Independent author Chris Culver's The Abbey has been a critical and commercial success. See my review of it here. An interview is below.
Your new novel will come out soon. What would you like to share about it?
My newest novel is a short, stand-alone thriller called Just Run. In my free time, I typically read crime novels and mysteries of various stripes, so a stand-alone thriller is a little out of my comfort zone. In fact, when I wrote it I didn't anticipate it ever leaving my computer's hard drive. It was only after my wife's cajoling that I've decided to put it out. The story is about a math professor, Dr. Renee Carter, who discovers that the website on which her students play online poker is subtly rigged. Being a good academic, Renee writes a paper about it. All sorts of bad things happen after that. I think it's a fun story. I'm also working on a new Ash Rashid mystery, about which I'm very excited. The novel is still untitled, but it's about a hit and run investigation that turns out to be much more than just a simple hit and run. I plan to have a draft of this completed by November, but I'm not quite sure when it will actually launch. In my mind, I'd rather have something done correctly than have it done quickly.
Why did you choose to center your series around an Indianapolis detective of the Muslim faith?
I chose Indianapolis for two reasons. I currently live in St. Louis, but I'm an Indiana native. My wife and I both went to college in Indiana, I went to graduate school at Purdue, my wife went to graduate school at IU. Even though we don't live there anymore, Indiana is still home for both of us, and we have a lot of fond memories of Indianapolis. I also chose Indy because it's a little different. There are a lot of great detective stories set in Los Angeles or New York. It's not hard to see why authors chose those cities, either; both cities have a unique feel that adds depth to the works which are set in them. Indianapolis – along with a number of other Midwestern cities – seems to be forgotten by crime writers, though. That's a shame, I think. Midwestern cities are unique and interesting in their own rights. I wanted to show that there's more to Indianapolis than a couple of professional sports teams. Making Ash Islamic was a bit of a risk. I think Islam adds depth to his character and makes for interesting internal conflicts. I also wanted to create an Islamic character to show that the vast majority of Muslims are normal people. They love their families, respect their government, volunteer in their communities. The vast majority are just like everyone else.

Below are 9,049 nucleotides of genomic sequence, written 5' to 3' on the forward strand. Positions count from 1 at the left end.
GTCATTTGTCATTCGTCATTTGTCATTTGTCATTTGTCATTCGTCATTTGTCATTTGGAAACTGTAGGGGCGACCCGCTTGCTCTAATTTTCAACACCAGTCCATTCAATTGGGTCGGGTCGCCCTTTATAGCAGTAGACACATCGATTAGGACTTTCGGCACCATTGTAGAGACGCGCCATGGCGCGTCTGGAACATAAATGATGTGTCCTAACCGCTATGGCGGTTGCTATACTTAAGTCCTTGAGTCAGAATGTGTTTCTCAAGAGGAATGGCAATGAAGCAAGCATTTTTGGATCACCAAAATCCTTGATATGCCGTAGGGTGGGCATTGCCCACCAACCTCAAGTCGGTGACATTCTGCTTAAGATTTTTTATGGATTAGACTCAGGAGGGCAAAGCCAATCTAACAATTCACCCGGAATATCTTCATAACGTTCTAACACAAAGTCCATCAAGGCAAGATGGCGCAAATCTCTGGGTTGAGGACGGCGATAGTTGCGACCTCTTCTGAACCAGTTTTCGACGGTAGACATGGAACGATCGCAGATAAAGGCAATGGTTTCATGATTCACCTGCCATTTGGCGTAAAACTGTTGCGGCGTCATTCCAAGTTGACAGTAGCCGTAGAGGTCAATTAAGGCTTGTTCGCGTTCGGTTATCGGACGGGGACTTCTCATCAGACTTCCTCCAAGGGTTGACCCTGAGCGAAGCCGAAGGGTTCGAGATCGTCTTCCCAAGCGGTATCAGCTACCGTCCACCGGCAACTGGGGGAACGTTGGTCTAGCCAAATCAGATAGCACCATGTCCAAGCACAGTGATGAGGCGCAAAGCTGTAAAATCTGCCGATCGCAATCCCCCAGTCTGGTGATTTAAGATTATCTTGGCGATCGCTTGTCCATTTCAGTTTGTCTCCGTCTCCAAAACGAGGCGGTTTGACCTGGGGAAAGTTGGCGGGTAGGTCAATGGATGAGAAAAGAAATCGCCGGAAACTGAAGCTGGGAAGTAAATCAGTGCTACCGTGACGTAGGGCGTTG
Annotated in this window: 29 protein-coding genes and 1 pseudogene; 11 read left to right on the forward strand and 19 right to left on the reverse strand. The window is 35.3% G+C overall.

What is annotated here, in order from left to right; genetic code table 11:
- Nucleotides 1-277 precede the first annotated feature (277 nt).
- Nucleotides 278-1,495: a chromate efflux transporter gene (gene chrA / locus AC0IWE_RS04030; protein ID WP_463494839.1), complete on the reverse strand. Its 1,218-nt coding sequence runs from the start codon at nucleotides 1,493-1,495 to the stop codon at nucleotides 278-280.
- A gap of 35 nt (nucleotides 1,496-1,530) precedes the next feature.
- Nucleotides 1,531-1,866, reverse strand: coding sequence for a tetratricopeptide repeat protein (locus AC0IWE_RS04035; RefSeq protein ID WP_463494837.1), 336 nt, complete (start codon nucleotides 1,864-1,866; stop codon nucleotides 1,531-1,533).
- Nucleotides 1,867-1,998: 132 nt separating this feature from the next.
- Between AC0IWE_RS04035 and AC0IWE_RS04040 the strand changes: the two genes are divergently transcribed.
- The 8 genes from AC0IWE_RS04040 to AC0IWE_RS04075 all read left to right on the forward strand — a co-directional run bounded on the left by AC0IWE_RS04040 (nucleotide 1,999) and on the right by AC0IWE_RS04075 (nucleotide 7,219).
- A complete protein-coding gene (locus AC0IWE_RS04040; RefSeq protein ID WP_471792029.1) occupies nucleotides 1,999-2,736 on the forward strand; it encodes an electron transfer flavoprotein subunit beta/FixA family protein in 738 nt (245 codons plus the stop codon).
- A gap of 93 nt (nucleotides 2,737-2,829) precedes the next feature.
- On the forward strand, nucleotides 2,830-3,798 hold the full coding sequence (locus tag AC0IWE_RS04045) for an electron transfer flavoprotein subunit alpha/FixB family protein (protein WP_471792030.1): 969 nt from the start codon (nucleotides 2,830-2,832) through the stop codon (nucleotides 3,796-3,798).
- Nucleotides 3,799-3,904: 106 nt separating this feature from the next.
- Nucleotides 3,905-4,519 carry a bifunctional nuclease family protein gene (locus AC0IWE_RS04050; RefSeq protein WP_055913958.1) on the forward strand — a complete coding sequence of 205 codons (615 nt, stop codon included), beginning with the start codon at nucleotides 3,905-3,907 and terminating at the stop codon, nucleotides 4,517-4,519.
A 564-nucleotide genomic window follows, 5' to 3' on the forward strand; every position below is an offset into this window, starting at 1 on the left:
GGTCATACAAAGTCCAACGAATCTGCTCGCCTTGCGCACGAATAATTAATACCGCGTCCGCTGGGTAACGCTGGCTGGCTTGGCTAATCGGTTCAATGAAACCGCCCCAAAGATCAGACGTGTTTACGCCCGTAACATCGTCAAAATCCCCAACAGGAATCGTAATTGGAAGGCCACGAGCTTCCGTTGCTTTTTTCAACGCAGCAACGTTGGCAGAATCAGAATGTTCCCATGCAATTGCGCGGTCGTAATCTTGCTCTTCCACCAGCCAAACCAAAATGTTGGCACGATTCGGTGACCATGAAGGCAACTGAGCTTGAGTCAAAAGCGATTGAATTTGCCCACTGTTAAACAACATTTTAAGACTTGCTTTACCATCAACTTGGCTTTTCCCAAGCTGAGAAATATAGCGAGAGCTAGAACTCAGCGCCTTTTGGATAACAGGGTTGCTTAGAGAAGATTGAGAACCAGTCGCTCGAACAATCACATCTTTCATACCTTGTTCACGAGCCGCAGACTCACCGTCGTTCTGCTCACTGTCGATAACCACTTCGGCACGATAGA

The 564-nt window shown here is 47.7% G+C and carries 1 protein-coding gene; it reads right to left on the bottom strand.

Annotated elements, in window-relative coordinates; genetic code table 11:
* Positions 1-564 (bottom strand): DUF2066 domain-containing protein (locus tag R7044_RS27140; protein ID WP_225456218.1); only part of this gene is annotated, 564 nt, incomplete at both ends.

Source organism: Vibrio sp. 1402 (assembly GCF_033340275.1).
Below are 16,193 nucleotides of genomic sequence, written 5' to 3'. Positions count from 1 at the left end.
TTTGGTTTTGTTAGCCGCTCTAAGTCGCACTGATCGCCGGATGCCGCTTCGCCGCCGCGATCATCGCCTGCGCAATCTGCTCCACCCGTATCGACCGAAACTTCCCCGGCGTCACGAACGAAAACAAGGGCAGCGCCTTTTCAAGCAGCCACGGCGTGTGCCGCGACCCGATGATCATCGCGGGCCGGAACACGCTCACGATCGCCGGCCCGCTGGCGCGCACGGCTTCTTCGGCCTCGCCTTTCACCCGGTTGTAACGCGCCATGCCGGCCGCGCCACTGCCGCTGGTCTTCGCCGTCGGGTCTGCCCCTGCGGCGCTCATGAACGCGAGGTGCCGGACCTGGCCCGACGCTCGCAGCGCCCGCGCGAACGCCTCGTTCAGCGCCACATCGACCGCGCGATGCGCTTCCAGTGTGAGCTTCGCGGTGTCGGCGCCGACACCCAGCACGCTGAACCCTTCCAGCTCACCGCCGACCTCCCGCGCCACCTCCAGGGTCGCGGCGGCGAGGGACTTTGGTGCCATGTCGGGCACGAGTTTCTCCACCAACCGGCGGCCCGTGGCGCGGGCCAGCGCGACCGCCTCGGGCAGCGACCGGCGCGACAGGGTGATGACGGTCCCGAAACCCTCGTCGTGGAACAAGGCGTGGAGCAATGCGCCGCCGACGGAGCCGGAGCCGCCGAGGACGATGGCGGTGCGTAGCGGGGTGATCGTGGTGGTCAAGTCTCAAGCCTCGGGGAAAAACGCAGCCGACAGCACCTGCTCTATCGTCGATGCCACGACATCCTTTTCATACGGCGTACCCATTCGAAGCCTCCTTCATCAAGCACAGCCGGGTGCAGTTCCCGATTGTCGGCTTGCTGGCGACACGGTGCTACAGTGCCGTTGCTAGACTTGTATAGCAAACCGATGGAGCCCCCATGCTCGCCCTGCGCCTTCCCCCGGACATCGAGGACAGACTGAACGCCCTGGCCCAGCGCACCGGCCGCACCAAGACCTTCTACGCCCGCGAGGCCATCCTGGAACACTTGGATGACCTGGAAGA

The descriptions of police concerns and thoughts seemed so textured and nuanced. Do you have a background in law enforcement?
I do not have a law enforcement background, but I did do quite a bit of research. I read a dozen or so books on police procedure and the history of law enforcement in America, I read two or three criminal law textbooks, I read a couple of things on forensics. More than anything else, though, I talked with and listened to a lot of people. There are great opportunities to learn about law enforcement. Many larger departments have dedicated public affairs officers who are usually willing to answer questions, and many even offer ride-along programs whereby a civilian can ride with an officer as he goes on calls.
This is practically an error-free indie novel. What did you do to make this happen?
It's damn hard to remove every error from a novel. I think the key, though, is to have a number of eagle-eyed proofreaders go through your work before you publish. A lot of self-published writers complain that they can't afford to hire professional editors. I sympathize with the complaint, but expense doesn't mitigate the need for an independent editor. No matter how good a writer is or how much training he has, errors will slip by. Here's the thing, though: self-pubbed writers don't have to spend an arm and a leg to hire a good editor. If money's tight and you're a self-pubbed writer, see if you can find a retired English teacher and offer to mow his or her lawn, babysit his kids, clean his house, etc., in exchange for editing a novel. Or perhaps even better, swap novels with three or four other people and edit each other's work. It's free and you'll probably learn quite a bit in doing so.
Any thoughts about the future of indie writers and writing?
It's a great time to be a writer. I'm not a publishing expert, so I hesitate to make broad prognostications about the future of publishing or writing. That said, I think the attributes that make a writer successful today will stay constant no matter what happens to the market. Specifically, if a writer consistently turns out quality, well-written stories, he or she will find success. I think that's just fantastic.
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